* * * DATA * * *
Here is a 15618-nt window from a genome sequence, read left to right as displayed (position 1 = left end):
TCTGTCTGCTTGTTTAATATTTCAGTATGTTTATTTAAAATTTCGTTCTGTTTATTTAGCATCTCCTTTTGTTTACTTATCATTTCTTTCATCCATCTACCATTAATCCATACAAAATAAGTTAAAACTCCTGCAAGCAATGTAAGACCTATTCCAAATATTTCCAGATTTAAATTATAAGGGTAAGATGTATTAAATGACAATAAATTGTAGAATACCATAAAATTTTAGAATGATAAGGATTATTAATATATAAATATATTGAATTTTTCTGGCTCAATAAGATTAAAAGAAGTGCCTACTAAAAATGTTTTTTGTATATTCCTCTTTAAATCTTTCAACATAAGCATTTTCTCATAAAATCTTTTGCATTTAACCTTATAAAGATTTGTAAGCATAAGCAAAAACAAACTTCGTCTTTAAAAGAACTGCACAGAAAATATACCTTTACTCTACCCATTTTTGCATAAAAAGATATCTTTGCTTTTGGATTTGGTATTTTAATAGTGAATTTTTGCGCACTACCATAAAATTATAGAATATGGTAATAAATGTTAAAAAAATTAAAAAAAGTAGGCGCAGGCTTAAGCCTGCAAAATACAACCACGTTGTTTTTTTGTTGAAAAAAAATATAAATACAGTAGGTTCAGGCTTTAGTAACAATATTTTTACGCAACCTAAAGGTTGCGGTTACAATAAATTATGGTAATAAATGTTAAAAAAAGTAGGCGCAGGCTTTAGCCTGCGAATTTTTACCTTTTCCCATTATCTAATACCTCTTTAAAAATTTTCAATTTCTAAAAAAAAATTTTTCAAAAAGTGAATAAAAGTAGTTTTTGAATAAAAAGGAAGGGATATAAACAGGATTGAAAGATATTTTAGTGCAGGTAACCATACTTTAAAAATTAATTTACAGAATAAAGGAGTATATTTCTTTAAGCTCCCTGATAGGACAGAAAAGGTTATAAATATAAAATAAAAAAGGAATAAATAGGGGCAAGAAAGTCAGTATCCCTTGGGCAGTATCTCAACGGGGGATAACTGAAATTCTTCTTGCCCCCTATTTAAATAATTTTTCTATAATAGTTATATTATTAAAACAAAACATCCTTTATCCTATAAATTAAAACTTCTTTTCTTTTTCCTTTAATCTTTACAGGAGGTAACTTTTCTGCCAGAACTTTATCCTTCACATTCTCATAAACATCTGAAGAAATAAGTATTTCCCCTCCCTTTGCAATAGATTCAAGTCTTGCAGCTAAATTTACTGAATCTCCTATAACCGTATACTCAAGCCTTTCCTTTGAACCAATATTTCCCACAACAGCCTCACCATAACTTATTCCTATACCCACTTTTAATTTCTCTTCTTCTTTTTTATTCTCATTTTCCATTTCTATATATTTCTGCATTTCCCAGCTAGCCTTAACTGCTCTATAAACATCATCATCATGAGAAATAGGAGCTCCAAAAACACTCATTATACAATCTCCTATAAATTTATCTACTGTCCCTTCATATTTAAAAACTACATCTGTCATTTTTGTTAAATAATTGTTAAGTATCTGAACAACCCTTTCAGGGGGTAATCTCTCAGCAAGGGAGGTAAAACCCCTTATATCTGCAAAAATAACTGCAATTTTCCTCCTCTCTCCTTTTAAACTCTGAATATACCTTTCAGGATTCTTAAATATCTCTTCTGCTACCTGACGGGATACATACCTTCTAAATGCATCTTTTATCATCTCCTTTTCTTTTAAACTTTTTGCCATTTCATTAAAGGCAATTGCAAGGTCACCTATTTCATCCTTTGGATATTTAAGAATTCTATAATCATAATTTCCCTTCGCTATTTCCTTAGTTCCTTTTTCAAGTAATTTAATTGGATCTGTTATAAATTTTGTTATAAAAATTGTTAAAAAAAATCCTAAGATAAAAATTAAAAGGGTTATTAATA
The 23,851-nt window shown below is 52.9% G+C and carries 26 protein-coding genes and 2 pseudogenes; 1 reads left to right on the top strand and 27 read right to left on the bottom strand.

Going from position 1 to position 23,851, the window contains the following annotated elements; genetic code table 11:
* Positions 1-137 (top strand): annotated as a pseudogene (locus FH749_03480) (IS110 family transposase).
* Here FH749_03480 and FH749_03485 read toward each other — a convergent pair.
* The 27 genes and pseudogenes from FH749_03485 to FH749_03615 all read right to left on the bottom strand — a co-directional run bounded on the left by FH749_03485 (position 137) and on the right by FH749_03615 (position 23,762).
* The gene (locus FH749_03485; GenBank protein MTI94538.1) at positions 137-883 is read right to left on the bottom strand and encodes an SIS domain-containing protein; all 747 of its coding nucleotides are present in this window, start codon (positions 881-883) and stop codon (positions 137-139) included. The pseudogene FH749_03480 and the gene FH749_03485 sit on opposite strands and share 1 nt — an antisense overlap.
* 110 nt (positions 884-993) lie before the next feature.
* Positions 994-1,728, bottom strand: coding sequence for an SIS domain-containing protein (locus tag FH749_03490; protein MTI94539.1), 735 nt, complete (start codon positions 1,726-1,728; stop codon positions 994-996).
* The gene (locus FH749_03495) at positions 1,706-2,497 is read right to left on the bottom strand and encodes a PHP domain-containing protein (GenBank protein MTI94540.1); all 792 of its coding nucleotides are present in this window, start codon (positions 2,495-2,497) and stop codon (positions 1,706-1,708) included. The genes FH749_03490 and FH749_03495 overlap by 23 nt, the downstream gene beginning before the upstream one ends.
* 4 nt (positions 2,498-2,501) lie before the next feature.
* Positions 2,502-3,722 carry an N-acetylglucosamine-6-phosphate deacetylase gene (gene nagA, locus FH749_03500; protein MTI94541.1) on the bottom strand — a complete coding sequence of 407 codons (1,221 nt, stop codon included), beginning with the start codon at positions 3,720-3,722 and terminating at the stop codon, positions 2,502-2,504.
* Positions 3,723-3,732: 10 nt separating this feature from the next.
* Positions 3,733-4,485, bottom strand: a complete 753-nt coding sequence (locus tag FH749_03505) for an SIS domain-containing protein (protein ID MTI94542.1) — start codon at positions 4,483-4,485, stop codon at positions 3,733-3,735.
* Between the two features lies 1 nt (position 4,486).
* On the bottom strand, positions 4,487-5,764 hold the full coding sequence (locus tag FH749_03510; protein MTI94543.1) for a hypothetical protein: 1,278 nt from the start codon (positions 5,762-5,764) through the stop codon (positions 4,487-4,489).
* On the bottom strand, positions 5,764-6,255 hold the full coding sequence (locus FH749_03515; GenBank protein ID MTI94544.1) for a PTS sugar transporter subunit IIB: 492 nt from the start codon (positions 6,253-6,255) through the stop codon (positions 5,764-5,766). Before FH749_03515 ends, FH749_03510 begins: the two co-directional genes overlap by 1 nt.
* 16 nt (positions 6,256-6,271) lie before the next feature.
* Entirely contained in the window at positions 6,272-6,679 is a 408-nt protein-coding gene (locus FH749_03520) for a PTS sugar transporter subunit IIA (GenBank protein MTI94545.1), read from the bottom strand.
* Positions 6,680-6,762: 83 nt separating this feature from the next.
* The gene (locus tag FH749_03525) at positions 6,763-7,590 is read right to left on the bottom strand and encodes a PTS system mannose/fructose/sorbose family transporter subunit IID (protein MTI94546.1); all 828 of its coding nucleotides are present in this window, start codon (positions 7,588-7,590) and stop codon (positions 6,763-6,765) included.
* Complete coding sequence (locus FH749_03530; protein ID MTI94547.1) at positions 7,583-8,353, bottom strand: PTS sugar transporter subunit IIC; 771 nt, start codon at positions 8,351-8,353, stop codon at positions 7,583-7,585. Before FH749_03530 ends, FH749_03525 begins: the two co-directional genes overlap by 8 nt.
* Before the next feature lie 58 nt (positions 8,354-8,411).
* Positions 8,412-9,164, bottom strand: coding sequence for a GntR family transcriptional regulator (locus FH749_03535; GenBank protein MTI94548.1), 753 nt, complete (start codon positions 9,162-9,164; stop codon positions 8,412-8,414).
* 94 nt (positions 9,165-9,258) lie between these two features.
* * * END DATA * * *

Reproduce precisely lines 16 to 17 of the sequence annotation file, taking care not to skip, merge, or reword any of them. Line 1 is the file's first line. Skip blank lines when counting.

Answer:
* Between the two features lies 1 nt (position 4,486).
* On the bottom strand, positions 4,487-5,764 hold the full coding sequence (locus tag FH749_03510; protein MTI94543.1) for a hypothetical protein: 1,278 nt from the start codon (positions 5,762-5,764) through the stop codon (positions 4,487-4,489).